First on CNN: Vice President Mike Pence to attend Super Bowl

U.S. Vice President Mike Pence addresses a rally on the National Mall before the start of the 43rd annual March for Life January 27, 2017 in Washington, DC. The march is a gathering and protest against the United States Supreme Court's 1973 Roe v. Wade decision legalizing abortion.

Story highlights

  • Donald Trump has repeatedly touted his friendship with Patriots quarterback Tom Brady
  • Meanwhile, Falcons' owner Arthur Blank has criticized Trump

(CNN)Vice President Mike Pence is scheduled to attend the Super Bowl on Sunday in Houston, two administration officials and a third source familiar with Pence's travel told CNN on Friday.

Pence will be the fourth sitting vice president to attend a Super Bowl. Vice Presidents Spiro Agnew, George H.W. Bush and Al Gore each attended the NFL championship game while in office.
Security was already slated to be tight at Sunday's event. The Department of Homeland Security had designated the Super Bowl as a top-tier national security event and federal officials have for months been involved in security planning and will help secure Houston's NRG Stadium.
    Pence press secretary Marc Lotter declined to confirm Pence's attendance, but said the vice president's schedule would be released later Friday.
    It's unclear whether Pence, the former Indiana governor, has a favorite as the Atlanta Falcons and New England Patriots face off Sunday, but that may not be the case for President Donald Trump.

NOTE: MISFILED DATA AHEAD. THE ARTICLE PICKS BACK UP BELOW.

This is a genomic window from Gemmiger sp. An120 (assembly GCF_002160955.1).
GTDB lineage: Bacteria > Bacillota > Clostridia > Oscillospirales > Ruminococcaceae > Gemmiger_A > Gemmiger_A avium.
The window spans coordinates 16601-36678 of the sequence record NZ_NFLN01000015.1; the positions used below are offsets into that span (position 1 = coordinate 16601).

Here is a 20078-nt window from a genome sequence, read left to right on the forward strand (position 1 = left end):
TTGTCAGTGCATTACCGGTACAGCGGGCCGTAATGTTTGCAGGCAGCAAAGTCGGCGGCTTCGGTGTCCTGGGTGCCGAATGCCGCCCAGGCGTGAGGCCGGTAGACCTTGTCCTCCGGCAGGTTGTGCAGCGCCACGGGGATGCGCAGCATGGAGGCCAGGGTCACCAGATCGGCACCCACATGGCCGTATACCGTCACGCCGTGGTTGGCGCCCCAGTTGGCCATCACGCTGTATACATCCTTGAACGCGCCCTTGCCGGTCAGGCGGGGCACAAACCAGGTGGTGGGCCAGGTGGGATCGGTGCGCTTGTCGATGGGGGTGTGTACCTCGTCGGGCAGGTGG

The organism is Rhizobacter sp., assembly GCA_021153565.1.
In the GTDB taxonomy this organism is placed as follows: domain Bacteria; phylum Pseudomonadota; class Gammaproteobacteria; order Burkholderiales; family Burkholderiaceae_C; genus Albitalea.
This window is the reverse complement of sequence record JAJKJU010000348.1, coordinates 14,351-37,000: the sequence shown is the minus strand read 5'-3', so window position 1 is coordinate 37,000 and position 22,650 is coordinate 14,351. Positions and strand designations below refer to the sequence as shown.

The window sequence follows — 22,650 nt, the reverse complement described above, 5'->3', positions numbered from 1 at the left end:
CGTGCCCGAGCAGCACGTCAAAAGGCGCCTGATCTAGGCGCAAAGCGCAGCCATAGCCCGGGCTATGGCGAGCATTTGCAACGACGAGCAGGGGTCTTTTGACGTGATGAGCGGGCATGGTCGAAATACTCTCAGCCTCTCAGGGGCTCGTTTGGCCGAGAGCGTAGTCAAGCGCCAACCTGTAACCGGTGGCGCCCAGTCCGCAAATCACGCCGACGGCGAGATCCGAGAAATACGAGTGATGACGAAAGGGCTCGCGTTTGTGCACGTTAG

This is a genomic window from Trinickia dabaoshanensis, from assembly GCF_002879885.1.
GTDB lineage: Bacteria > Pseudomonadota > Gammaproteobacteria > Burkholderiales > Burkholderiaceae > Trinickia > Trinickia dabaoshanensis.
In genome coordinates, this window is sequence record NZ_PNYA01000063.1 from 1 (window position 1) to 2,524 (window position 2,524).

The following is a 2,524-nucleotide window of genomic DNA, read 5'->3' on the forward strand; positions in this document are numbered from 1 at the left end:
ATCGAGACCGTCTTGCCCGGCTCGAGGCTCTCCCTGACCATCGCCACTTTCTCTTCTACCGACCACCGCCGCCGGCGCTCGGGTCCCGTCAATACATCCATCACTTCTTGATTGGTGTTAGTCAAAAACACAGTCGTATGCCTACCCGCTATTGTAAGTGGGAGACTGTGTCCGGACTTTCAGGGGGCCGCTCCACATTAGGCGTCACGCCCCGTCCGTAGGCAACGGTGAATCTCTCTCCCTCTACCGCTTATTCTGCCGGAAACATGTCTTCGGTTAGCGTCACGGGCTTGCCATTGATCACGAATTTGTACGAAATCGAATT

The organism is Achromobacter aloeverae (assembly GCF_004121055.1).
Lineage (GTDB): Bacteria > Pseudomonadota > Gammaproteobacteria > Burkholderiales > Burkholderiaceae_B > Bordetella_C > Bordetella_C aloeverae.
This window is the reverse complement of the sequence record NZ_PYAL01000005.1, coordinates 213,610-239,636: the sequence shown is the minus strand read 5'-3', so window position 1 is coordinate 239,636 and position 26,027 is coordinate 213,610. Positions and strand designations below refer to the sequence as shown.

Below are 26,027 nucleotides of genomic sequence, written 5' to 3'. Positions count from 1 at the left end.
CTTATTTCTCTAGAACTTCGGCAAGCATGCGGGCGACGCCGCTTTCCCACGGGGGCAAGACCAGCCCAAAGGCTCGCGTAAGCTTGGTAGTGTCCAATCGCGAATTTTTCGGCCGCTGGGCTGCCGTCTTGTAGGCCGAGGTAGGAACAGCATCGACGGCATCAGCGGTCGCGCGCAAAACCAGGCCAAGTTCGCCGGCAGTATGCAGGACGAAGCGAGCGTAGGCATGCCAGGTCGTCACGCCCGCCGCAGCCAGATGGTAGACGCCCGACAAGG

Trump repeatedly touted his friendship with Patriots quarterback Tom Brady, coach Bill Belichick and owner Robert Kraft on the campaign trail and even secured the political support of Brady and Belichick, which Trump announced at a campaign rally on the eve of the November election at his final New Hampshire campaign event.
    Meanwhile, Falcons' owner Arthur Blank criticized Trump earlier this week for his executive order suspending the US refugee program and banning citizens of seven Muslim-majority countries from the US as well as for the White House's statement on the Holocaust, which made no mention of Jews.
    "I'm troubled by anything directionally in our country that separates people," Blank told Newsday. "America started without any of us, other than Native American Indians. This country was built on inclusion and diversity, on celebration of those differences, supporting those differences, and everybody being the very best they can be in their own way. I'm opposed to anything that takes away from that."
    Bush, the second sitting vice president to ever attend a Super Bowl, will also do the coin toss Sunday.